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'Our aim is to get people arrested': Climate activists gear up for week-long protest on streets of Dublin

Protesters are planning to block roads and cause disruption around the capital next week.

Extinction Rebellion protesters in Dublin earlier this year
Extinction Rebellion protesters in Dublin earlier this year
Image: Leah Farrell/

ENVIRONMENTAL ACTIVISTS PLANNING to cause disruption over seven days in Dublin city centre next week have said they expect to be confronted by gardaí for their actions.

Members of the Extinction Rebellion group will set up roadblocks and a campsite from midday next Monday for what is being described as a week-long “festival of civil disobedience”.

The week-long ‘Rebellion Week’ will also see activists target businesses and industries in the capital, who they claim are responsible for polluting the environment.

Organisers of the protest will gather outside the Dáil at 12pm Monday and bring activists to the protest site afterwards, when they will promote illegal acts and aim to have some of those participating arrested.

“Extinction Rebellion promotes civil disobedience. Holding the barricades and blocking roads for example are illegal acts,” a planning document circulated by the group reads.

“Ultimately, it is part of Extinction Rebellion’s aim to get people arrested. In London, over 1,000 people were arrested and this was part of what drew so much attention to their rebellion.

“If the courts keep hearing the same message from us, that message will get through and more people will demand the urgent and radical action that is required.”

Organisers will also welcome those unwilling to be arrested, but say they “cannot guarantee” that people will not be arrested for simply attending the protest site, although they add that such an outcome is unlikely.

Right to peaceful protest

The week-long action will take place alongside demonstrations in other cities, and will be modeled on an Extinction Rebellion protest in London in April.

On that occasion, more than 1,000 people were arrested after a number of streets were blocked and encampments were set up in the city.

Irish activists say they will be based in Dublin only, as they believe that doing so will allow them to focus their efforts and provide better supports for those who wish to take part in the protest, particularly those who may be arrested.

They expect more than 1,000 people will attend the rally.

“Dublin is where the majority of big business, media – and most significantly – government are focused, and that is who we are challenging with this rebellion…” the planning document circulated by the group reads.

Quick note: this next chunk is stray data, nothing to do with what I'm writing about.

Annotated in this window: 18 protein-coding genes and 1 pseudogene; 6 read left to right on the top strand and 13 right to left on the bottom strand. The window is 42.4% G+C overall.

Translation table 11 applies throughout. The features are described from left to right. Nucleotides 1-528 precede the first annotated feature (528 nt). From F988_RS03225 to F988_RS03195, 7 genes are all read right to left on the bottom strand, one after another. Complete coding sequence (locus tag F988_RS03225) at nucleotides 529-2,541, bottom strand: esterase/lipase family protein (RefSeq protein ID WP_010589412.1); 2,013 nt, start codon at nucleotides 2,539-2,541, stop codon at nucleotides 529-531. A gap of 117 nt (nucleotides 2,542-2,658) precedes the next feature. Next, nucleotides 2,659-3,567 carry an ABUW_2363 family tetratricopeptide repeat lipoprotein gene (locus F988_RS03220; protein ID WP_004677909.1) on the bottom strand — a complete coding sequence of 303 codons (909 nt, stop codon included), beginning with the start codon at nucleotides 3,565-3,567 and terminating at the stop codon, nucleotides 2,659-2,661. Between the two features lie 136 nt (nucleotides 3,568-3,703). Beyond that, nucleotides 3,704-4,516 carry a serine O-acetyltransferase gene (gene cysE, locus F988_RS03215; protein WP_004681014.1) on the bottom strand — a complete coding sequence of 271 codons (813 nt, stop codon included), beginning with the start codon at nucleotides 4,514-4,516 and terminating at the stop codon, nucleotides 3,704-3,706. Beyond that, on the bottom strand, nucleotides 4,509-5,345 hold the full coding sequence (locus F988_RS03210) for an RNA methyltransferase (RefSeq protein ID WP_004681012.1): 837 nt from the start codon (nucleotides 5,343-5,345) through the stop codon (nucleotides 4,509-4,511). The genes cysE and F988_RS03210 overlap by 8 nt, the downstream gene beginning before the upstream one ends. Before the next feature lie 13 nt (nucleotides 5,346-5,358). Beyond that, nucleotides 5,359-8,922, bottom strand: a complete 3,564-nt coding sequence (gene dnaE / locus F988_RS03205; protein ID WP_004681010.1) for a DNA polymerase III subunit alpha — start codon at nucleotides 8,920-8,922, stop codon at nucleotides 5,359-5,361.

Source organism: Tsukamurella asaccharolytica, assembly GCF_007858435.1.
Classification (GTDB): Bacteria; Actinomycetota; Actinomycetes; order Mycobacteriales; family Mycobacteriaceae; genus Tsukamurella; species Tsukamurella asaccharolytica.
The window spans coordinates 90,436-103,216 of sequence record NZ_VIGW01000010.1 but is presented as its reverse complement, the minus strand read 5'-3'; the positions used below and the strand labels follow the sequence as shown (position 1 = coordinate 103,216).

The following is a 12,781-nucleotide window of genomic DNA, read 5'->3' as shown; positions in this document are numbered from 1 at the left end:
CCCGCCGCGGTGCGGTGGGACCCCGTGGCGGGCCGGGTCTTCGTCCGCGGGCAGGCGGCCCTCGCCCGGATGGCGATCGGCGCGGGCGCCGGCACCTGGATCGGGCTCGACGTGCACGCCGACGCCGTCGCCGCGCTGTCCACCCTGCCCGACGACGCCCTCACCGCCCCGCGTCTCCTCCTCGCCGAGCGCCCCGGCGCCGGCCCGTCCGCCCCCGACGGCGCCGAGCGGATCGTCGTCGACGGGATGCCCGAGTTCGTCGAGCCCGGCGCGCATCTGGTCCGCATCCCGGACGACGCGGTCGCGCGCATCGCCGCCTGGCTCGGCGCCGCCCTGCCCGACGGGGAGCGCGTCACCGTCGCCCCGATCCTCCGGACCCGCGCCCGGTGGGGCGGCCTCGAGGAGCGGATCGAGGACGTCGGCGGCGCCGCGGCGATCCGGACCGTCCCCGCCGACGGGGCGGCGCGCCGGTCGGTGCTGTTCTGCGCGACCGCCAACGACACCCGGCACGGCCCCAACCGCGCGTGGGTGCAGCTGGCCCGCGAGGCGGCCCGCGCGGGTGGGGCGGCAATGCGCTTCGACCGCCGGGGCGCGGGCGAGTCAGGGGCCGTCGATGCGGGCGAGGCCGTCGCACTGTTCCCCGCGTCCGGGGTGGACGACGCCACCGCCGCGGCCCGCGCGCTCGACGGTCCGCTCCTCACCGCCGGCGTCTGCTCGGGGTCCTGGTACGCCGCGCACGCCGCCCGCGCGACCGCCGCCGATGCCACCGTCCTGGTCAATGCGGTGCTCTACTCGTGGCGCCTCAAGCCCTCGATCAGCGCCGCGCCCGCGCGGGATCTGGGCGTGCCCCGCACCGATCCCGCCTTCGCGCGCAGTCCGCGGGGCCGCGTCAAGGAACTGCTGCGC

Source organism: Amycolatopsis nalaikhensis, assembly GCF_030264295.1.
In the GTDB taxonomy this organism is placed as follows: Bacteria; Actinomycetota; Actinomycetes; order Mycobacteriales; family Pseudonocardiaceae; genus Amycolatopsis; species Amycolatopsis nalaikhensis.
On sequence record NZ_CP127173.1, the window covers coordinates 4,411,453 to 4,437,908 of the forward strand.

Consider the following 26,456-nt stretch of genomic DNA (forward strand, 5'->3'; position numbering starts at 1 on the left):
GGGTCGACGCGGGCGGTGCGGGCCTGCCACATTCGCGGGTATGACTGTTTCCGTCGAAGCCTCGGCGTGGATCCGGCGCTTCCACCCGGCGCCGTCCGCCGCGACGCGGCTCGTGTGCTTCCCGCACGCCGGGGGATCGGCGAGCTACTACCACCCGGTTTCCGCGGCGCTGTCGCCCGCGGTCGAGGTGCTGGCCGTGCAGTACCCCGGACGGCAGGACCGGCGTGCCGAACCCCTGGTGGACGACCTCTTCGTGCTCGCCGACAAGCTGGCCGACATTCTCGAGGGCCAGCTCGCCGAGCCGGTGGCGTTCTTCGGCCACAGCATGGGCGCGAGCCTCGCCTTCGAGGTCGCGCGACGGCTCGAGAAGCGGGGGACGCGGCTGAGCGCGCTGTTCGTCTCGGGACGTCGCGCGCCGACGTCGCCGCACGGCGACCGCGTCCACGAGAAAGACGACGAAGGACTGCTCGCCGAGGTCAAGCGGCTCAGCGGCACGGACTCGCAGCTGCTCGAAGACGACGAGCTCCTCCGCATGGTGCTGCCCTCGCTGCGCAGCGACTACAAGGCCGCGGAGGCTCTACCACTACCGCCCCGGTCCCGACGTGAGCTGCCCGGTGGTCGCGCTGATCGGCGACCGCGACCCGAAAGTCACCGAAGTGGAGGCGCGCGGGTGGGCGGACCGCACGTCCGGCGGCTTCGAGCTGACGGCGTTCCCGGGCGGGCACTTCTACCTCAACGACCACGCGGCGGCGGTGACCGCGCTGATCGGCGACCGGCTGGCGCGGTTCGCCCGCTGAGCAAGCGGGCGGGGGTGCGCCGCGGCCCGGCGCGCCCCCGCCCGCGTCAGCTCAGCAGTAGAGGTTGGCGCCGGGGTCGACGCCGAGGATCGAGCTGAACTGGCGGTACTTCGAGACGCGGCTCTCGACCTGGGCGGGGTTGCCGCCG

“We will be shutting down an area of Dublin City Centre to traffic, and opening it up for the people, so that the people in power can hear our voices and demands, loud and clear.”

extinction-rebellion-protests Extinction Rebellion demonstrators set up an encampment near Marble Arch in London in April Source: Kirsty O'Connor/PA Images

The location of the proposed encampment has not yet been disclosed, but it’s expected that a week of entertainment, lectures and other activities will take place at the site.

In a statement, gardaí said they would respect people’s right to peaceful protest and that they would facilitate efforts to do so, adding that they attend such protests to facilitate free movement of traffic and to prevent any breaches of the peace.

Asked whether blocking roads would be enough to see activists arrested, a garda spokesman said:

Gardaí are tasked with preserving law and order, without fear or favour, and with ensuring that people can go about their lawful business, including having access to their workplace, and that peaceful protest can also take place.
They will continue to uphold that principle while defending and maintaining the human rights of all involved.

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‘Our house is on fire’

The proposed encampment will form the main site of protests next week, but activists have pledged to demonstrate in different areas of the city during the week to highlight a number of environmental issues.

A march through Dublin city centre on Tuesday evening to coincide with the announcement of Budget 2020 is among the events being planned.

Manuel Salazar of Extinction Rebellion told that the purpose of causing disruption was to tell the government that it was not sufficiently dealing with the climate crisis.

“As far as we’re concerned, out house is on fire, so we have to break some windows to save people inside,” he said.

“We want to have a bit of disruption, but we don’t want to inconvenience people, so it won’t last too long. As soon as it reaches a certain point, things will go back to normal.”

The planned week of action follows a number of previous protests by the group in Dublin earlier this year.

In June, Extinction Rebellion activists formed a chain to block the door of the Department of Communications and Climate Action to protest against the government’s blocking of the Climate Emergency Bill.

Protesters also blocked O’Connell Street bridge in Dublin for a number of hours in April, in what was the first significant protest in Ireland as part of the international movement.

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